Thursday 19th October 2017,
The Transcript

No excuses: Yik Yak has got to go

Image: Yik Yak on Facebook

Image: Yik Yak on Facebook

I am angry this week. I am angry because an app called Yik Yak is causing a lot of people pain they don’t need.

For those unfamiliar with it, Yik Yak is like a fusion of Twitter and the short-lived OWU Confessions. Users can post anonymous messages that others can see based on their location. Because OWU is such a concentrated area, if you get onto Yik Yak on campus the posts are most likely from students.

I’ve heard many say it’s good cure for boredom. It’s also a cesspool, a place where people can voice their most odious thoughts without consequence.

Yik Yak posts have referred to the House of Black Culture, one of few designated safe spaces for students of color, as a “crack house”; equated favoriting a tweet to an invitation for sex; and scrutinized international students for doing things domestic students do regularly simply because they’re “foreign.” Not to mention the post that said, “Let’s be real we all hate black people don’t we?”

I could go into every reason why these — and probably a good 75 percent of OWU’s Yik Yak posts — are socially harmful and have tangible deleterious effects on the people they’re about. I’m not going to because the message is out there. People who have directly experienced the oppression these posts perpetuate have told us about the power words have do harm and condone violence in myriad settings. But apparently it hasn’t sunk in.

How many times do we have to have these conversations?

How many times do people have to publicly recall their experiences with racism on campus and in Delaware, or with sexual violence at the hands of other students, for us to understand that these problems are not amorphous or external to our community?

For how many events about race or gender or multiculturalism must faculty offer extra credit for everyone here to understand that saying these things is not okay, and that removing your name from them doesn’t absolve you of your complicity in oppression?

Tell me, how many times? Because I am tired of seeing and hearing and reading these things, and I don’t even have to directly deal with their social, physical and psychological effects on a daily basis.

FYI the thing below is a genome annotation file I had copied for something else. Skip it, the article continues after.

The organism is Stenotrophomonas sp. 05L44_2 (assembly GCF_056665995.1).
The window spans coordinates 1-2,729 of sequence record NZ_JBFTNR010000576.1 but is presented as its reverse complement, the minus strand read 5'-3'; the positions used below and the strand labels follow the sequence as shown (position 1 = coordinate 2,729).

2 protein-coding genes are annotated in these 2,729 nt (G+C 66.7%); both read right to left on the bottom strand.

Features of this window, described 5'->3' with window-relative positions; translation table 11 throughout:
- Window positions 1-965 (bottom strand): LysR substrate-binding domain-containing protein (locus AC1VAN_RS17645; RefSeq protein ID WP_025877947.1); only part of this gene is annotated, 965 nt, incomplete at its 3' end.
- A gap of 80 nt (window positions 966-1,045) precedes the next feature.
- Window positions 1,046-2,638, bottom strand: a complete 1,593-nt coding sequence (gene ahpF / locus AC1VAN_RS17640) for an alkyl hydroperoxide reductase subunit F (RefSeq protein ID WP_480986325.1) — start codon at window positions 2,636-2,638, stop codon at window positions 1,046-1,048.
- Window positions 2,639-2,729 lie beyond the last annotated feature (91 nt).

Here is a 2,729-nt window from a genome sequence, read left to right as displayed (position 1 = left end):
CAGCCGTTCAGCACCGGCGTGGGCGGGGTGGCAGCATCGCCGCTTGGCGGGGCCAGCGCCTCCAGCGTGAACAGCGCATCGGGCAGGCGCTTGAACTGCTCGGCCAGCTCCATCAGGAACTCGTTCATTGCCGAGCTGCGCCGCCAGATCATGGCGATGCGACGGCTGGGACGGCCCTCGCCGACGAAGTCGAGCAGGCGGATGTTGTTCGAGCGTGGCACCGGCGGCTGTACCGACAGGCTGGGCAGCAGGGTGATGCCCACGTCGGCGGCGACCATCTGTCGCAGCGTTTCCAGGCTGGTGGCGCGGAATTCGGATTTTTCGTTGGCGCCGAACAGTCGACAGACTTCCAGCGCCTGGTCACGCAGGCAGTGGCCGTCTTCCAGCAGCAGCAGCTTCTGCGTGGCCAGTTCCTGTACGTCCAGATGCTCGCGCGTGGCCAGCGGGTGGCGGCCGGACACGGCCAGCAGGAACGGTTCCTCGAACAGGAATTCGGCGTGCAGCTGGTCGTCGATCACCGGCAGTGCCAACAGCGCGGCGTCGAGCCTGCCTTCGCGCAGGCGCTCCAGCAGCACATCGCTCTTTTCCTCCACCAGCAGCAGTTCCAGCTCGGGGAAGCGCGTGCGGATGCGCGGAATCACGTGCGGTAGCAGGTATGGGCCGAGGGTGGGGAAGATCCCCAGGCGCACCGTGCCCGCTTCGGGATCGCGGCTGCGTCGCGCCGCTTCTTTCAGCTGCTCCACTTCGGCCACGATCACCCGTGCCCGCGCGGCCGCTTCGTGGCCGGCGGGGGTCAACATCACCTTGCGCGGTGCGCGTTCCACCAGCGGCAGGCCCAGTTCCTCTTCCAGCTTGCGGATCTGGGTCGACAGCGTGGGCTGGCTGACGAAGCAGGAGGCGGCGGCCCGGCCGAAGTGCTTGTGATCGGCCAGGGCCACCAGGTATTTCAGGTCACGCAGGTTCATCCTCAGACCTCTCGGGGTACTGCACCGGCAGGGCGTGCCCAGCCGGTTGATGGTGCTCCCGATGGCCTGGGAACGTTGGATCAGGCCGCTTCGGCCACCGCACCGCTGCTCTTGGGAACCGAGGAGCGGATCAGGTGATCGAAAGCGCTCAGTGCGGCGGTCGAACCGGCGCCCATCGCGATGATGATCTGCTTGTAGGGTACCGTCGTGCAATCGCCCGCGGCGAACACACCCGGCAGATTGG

Until it sinks in, for every post about how women who have a lot of sex are undesirable, a woman who’s been raped is told she had it coming. For every time the House of Black Culture is called a “crack house,” a black student is called the n-word while walking down the street. For every time an international student is scrutinized for going about their life, one is isolated by a friend group.

There is no excuse for this sort of behavior within our community. It is not funny. It does psychological harm and creates an avenue for other kinds of violence.

There are some concessions to be made. Yik Yak users consoled someone who posted that they were having suicidal thoughts. Some posts combat the vitriol. And some students may not have had the opportunity to learn about these things for one reason or another. I was there once, too.

But I learned, and the fact is that there are so many ways to learn within and without the classroom. There is no reason not to take advantage of them.

If you didn’t know the kinds of things that go on Yik Yak hurt people, now you know. Delete the app. Don’t jump into the cesspool. Don’t give any merit or attention to marginalizing speech.

This won’t make the verbal and physical violence disappear. But we can no longer go without condemning it. Enough is enough.

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About The Author

Noah Manskar is a senior double-majoring in journalism and pre-law studies with minors in women's and gender studies and English. He's the moderator of the House of Peace and Justice, historian for Sisters United, a member of Alpha Sigma Phi fraternity and a member of the Owtsiders, OWU's co-ed a cappella group. He's also an avid skateboarder.

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